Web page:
I have his first two letters tacked on a map
and strings and pins born in Ontario,
thread across the sun-fed plains, tracking
his trip, and I’ll show it to him when he returns.
He’s told me how Canada is free. Weightless. He writes
how the gales and ghosts howl at the moon, instead of the wolves.
And how the white larks alight atop birches that flutter in
the breeze. And how instead of sending a photograph, he’s sending
these letters, pulped from firs once on the banks of the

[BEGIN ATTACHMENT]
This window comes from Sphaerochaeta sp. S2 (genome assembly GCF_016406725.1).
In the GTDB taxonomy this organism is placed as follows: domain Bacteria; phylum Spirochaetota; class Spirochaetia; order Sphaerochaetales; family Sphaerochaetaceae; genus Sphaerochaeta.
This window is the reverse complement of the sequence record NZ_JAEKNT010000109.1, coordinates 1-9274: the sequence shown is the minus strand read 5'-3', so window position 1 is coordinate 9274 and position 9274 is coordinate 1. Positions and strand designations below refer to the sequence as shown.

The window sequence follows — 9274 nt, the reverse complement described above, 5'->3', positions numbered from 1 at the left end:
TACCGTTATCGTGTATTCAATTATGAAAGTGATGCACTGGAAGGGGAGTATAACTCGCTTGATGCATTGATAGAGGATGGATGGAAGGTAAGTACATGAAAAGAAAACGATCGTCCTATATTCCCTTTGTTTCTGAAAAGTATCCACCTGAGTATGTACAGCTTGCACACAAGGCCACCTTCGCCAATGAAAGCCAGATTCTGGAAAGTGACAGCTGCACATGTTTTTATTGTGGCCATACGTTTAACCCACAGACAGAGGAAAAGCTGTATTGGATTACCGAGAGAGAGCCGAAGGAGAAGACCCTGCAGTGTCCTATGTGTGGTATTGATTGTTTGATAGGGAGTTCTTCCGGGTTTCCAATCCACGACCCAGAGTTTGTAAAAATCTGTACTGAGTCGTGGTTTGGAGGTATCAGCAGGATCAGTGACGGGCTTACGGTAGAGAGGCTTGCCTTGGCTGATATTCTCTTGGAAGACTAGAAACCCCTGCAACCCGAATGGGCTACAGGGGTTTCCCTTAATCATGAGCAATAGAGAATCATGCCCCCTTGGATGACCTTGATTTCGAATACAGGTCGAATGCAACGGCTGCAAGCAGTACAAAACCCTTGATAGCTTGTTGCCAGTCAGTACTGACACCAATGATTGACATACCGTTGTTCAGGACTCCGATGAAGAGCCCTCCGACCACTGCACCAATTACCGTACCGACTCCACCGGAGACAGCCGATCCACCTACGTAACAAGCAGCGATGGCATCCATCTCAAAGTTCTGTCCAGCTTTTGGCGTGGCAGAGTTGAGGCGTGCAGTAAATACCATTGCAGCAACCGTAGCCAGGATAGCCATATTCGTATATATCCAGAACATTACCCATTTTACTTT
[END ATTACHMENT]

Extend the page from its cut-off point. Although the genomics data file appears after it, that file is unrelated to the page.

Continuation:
rivers, and that I now have a piece of Canada in my hands.
If I receive a third letter from Mel, he’ll have signed it like the others
—with a final sorry—and it’ll be in all cursive like he learned in school.
But there’s an unpinned thread on my map, hanging in abandon
from the rest. A field of light illuminates its loose end. I fiddle
with it each day, shortening its span to six separate figments
of a string, none of them quite strong enough.